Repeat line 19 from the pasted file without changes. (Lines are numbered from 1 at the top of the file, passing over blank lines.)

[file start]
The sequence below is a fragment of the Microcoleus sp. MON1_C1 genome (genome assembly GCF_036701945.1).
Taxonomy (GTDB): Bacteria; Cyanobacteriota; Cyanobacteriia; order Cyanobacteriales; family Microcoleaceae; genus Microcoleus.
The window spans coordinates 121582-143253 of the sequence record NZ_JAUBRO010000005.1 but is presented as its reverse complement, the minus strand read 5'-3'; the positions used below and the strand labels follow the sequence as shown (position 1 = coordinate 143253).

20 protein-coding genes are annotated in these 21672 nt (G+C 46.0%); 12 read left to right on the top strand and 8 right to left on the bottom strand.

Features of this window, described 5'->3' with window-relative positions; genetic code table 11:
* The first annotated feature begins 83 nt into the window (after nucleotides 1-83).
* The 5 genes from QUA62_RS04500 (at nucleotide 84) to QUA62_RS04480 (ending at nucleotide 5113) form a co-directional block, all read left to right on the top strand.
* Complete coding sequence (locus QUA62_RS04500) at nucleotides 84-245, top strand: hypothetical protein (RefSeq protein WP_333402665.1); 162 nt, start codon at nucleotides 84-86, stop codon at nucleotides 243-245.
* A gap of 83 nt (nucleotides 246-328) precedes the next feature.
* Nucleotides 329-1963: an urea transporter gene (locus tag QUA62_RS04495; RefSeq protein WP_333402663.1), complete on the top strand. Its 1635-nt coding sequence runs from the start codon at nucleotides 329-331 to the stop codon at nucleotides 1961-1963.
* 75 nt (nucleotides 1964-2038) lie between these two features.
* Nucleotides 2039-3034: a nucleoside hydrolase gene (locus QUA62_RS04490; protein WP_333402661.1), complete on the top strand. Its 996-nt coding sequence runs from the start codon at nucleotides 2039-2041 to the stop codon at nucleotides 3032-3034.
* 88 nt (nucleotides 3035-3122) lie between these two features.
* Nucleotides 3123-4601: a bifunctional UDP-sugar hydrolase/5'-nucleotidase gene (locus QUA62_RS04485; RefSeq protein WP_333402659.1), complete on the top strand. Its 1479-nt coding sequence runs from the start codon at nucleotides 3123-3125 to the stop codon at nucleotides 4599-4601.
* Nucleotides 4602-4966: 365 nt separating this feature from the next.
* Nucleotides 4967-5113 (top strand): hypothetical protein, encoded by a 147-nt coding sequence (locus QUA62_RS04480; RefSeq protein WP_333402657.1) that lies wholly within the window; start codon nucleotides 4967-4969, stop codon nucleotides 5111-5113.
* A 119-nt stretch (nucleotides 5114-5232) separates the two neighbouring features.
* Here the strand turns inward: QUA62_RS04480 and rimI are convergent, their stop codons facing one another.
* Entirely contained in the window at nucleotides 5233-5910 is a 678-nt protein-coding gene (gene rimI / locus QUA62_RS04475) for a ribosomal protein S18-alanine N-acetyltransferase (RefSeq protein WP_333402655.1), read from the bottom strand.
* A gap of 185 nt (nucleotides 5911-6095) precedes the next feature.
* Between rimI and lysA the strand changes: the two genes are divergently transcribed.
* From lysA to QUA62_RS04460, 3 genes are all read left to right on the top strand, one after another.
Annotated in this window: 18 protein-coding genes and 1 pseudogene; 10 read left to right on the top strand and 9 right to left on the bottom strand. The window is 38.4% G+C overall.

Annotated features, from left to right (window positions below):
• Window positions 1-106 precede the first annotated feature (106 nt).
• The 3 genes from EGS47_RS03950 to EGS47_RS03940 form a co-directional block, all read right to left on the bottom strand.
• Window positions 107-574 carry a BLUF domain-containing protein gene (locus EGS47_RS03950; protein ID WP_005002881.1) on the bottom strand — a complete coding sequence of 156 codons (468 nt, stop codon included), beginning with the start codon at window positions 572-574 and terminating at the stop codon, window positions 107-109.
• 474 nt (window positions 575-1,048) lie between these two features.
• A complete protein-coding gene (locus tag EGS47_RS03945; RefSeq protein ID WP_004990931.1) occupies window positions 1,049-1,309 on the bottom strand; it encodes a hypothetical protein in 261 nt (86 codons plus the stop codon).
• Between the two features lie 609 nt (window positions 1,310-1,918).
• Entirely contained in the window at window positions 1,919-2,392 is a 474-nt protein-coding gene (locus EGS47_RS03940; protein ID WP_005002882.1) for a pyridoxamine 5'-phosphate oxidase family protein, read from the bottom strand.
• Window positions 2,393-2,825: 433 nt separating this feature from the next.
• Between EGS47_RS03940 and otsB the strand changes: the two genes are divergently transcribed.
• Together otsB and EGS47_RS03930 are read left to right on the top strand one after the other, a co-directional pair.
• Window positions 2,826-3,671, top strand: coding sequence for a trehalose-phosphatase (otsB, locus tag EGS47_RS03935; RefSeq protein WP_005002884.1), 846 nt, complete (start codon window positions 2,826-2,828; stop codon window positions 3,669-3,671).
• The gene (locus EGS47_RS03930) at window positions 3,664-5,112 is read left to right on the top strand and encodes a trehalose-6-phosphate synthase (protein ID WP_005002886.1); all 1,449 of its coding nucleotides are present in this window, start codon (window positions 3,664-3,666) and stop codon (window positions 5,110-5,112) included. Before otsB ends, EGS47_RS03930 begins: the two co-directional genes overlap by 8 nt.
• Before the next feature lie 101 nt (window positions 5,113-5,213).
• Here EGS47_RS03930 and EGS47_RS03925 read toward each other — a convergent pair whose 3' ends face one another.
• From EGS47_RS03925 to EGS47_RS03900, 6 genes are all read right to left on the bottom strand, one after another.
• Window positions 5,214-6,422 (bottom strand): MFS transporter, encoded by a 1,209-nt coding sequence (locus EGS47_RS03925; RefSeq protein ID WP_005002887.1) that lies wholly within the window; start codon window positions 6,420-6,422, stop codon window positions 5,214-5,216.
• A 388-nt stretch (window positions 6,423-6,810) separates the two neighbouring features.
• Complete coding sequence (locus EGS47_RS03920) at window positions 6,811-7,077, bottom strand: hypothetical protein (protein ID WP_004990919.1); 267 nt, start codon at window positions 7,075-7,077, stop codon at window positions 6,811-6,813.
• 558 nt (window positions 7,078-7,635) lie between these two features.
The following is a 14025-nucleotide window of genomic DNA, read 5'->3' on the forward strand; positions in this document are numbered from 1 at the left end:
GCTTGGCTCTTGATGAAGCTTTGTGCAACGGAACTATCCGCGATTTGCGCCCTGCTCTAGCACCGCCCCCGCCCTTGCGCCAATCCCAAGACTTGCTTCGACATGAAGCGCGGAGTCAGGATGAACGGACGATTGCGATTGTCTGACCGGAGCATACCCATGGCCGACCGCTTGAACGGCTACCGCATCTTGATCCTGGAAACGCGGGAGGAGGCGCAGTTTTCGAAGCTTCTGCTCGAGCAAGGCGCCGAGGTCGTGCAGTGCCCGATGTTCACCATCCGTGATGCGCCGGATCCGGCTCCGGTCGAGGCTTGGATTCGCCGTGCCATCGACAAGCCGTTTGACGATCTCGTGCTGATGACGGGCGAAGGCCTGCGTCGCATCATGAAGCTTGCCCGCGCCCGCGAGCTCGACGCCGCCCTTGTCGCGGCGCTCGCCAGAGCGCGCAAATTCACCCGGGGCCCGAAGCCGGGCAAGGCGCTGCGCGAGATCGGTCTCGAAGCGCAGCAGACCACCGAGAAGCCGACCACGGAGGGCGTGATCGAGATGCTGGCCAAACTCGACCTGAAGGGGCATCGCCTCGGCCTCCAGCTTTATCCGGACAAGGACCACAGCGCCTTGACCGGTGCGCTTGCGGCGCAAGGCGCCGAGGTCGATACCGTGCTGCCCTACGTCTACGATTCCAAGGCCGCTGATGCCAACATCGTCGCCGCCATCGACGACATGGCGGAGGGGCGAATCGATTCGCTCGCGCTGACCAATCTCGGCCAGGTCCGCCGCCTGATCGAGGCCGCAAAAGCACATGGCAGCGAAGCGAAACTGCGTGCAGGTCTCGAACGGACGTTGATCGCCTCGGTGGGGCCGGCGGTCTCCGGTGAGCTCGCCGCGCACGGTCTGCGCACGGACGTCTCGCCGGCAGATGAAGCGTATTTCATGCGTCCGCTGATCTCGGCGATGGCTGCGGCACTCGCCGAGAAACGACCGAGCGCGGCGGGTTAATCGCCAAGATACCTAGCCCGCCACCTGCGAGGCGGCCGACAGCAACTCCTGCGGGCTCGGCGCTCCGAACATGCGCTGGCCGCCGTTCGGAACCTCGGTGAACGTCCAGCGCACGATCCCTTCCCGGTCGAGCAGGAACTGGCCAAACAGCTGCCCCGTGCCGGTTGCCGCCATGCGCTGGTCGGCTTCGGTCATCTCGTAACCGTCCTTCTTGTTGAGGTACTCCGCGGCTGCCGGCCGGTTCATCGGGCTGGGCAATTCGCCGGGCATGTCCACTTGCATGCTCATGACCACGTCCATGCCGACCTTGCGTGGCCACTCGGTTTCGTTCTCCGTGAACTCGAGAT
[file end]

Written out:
* Entirely contained in the window at nucleotides 5233-5910 is a 678-nt protein-coding gene (gene rimI / locus QUA62_RS04475) for a ribosomal protein S18-alanine N-acetyltransferase (RefSeq protein WP_333402655.1), read from the bottom strand.